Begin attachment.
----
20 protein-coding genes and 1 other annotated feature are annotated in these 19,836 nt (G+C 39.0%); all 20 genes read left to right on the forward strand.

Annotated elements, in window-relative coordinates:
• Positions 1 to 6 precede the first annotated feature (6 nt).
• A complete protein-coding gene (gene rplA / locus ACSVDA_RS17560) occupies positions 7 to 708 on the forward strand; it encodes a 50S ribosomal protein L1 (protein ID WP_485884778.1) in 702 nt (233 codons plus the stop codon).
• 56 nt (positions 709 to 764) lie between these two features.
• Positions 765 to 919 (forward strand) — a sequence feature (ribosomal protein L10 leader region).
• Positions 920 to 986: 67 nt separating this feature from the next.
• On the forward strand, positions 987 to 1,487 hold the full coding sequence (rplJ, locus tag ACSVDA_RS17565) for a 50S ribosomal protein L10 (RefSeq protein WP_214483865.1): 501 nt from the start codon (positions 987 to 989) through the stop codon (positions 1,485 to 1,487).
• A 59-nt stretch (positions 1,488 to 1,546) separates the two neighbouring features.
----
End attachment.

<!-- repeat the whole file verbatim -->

20 protein-coding genes and 1 other annotated feature are annotated in these 19,836 nt (G+C 39.0%); all 20 genes read left to right on the forward strand.

Annotated elements, in window-relative coordinates:
• Positions 1 to 6 precede the first annotated feature (6 nt).
• A complete protein-coding gene (gene rplA / locus ACSVDA_RS17560) occupies positions 7 to 708 on the forward strand; it encodes a 50S ribosomal protein L1 (protein ID WP_485884778.1) in 702 nt (233 codons plus the stop codon).
• 56 nt (positions 709 to 764) lie between these two features.
• Positions 765 to 919 (forward strand) — a sequence feature (ribosomal protein L10 leader region).
• Positions 920 to 986: 67 nt separating this feature from the next.
• On the forward strand, positions 987 to 1,487 hold the full coding sequence (rplJ, locus tag ACSVDA_RS17565) for a 50S ribosomal protein L10 (RefSeq protein WP_214483865.1): 501 nt from the start codon (positions 987 to 989) through the stop codon (positions 1,485 to 1,487).
• A 59-nt stretch (positions 1,488 to 1,546) separates the two neighbouring features.